I'm not going to attempt to address the question of which is more useful - mainstream or heterodox - partly because I think it's hard to specify the question precisely, but mainly because I think it's the wrong question.

Instead, what I think we should be asking is whether the ability to apply different approaches is more useful than only being able to apply one.  And in particular, whether heterodox approaches give us a valuable additional perspective on economic issues.

Amongst the strands of heterodox economics, I mainly look to the post-Keynesian stock-flow consistent modelling approach, most comprehensively set out in the works of Godley and Lavoie.  Whilst there are elements of their work that I would certainly question, I find the balance sheet and flow of funds methodology one of the most useful frameworks for understanding and addressing many questions of monetary economics.

This is especially true in understanding the interactions of financial balances and the dynamics of debt.  I know a number of recent graduates in economics that have subsequently discovered the work of Godley and Lavoie and have seen it as a revelation - a way to finally see how various things fit together.   

But again, the point is not whether one approach is better than the other.  It is whether looking at the issue from different angles is more enlightening than sticking to one. 

2. "...because mainstream economics can be remarkably flexible."

It may well be the case that it mainstream economics has managed to say something useful about a wide range of issues.  However, to me it is the very inflexibility of the mainstream approach that makes the best case for the use of alternative tools.  I think this is particularly the case when it comes to the insistence on microfoundations.

I think it is an excellent principle that what we assume about aggregate behaviour should be grounded in what we think about how people actually behave.  However, the requirement to model from one to the other is sometimes too onerous.  It may be possible in principle to formalise the underlying behaviour for many of the things we want to look at, but it may then be impractical to extrapolate from that.  Reference agents, smooth time horizons and well behaved utility functions are all chosen for tractability.  Sometimes that's fine, but in many cases it forces us into too narrow a perspective on some of the most interesting things that are going on.  It's just too restrictive.  We don't need to throw it out - we just need to be able to be able to look beyond it.

3.  His last reason is simply that he has found" least as much intolerance on the other side. Some heterodox economists appear to reject almost everything that is mainstream, which is frankly just silly."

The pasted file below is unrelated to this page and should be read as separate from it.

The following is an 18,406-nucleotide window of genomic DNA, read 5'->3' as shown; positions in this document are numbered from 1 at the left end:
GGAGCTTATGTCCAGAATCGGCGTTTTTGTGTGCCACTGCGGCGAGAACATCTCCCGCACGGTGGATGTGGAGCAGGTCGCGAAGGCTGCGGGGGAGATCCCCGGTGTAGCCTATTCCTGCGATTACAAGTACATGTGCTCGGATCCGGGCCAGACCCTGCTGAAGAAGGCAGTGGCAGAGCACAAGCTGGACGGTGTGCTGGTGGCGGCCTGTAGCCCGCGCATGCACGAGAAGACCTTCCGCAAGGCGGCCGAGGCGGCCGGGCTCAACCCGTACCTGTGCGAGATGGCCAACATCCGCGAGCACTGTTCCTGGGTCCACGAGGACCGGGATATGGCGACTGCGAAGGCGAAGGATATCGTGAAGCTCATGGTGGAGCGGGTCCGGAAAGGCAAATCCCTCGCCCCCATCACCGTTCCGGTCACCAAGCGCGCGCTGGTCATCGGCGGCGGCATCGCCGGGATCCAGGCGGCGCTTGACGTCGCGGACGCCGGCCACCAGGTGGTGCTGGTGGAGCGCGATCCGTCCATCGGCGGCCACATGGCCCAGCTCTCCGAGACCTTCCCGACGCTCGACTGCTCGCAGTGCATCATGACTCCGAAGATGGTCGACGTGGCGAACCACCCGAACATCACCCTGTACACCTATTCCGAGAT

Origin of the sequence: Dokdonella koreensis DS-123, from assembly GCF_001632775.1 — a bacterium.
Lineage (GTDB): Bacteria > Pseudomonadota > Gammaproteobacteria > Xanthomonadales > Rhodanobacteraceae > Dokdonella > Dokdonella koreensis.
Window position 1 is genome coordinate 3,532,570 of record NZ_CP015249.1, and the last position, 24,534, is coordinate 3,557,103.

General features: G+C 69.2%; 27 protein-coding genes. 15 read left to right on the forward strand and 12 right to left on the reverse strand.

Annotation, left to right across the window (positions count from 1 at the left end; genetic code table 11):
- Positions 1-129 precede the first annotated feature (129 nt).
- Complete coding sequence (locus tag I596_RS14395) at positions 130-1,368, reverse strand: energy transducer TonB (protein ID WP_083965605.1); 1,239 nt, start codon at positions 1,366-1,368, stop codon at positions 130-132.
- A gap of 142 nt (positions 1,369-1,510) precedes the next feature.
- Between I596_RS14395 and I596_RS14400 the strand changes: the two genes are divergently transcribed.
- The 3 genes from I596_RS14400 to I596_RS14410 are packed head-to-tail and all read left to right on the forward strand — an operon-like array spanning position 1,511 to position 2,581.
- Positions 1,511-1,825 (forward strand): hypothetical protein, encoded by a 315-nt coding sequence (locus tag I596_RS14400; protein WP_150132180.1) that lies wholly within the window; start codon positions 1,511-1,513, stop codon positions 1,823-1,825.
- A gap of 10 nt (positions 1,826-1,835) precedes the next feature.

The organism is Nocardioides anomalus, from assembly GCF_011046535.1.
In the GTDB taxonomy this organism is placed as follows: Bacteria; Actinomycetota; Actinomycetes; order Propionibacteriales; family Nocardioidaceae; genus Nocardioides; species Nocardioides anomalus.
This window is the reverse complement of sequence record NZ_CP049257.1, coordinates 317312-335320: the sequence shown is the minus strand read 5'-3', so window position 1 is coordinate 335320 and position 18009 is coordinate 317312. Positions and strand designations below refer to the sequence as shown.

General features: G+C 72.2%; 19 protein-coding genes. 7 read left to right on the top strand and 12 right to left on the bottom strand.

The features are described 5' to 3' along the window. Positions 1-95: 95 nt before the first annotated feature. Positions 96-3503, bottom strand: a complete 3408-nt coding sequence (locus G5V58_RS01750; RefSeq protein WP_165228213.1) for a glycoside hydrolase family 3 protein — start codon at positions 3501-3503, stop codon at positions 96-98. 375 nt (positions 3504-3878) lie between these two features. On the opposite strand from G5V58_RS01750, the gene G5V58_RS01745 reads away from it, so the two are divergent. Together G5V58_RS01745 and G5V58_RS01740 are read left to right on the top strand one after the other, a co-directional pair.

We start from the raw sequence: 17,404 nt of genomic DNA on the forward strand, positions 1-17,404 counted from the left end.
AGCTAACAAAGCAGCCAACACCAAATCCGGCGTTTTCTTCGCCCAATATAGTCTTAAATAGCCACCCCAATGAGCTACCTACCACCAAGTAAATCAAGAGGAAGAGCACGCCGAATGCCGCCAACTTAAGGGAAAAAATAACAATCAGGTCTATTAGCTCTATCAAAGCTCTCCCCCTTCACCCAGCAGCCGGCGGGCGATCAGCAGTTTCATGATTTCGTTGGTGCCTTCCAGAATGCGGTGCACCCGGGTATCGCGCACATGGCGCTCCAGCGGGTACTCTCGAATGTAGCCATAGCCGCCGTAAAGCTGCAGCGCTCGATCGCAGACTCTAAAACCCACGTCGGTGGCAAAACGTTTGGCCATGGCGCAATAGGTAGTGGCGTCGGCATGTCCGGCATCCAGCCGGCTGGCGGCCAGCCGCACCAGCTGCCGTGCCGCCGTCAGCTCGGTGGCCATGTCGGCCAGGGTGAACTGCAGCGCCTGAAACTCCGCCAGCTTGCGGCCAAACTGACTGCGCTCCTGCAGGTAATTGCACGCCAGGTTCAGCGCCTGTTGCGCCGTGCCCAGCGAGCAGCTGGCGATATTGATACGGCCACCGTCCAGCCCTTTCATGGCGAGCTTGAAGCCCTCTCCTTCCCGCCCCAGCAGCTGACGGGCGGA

Now, I have some sympathy with this.  I think there are many heterodox economists who think mainstream economics can tell us nothing.  I think this is unfortunate and I think they are wrong.  But, in any event, what certain advocates of a particular school of thought happen to believe is not a basis for judging the merits of that school of thought.

So, I don't find any of these three reasons very convincing.  I think a more "schools of thought" approach is exactly what is needed in economics education.

Tuesday, 22 April 2014

"Asymmetric Redeemability" in Woodford's Cashless Economy

I've had a few exchanges recently on the question of what gives the central bank the ability to set interest rates, including on Nick Rowe's most recent post.

The discussion prompted me to read Woodford's paper Monetary Policy in the Information Economy in which he discusses various possible implications of improvements in the efficiency of the use of monetary base.  The paper includes an excellent analysis of the operation of a corridor system and the role of rates and quantities in such a system.

Woodford also considers how the central bank might set rates in a world where its liabilities had no useful function beyond any interest rate paid on them.  Normally, central bank liabilities have other uses.  Currency has a convenience value; reserves are used in clearing.  Woodford wants us to think about what might happen if currency became obsolete and where clearing had became so efficient that reserves were no longer needed (assuming also that there are no mandatory reserve requirements).

He explains how this might work through an arrangement whereby there is a small aggregate positive balance held by commercial banks with the central bank.  The central bank would decide what rate to pay on this balance and Woodford shows how this would then force all commercial banks to base their rates around this benchmark.  The balances that commercial banks hold with the central bank in this system are functioning just like any other interbank balance.  They have no longer have any special role in clearing.

Woodford says[1]: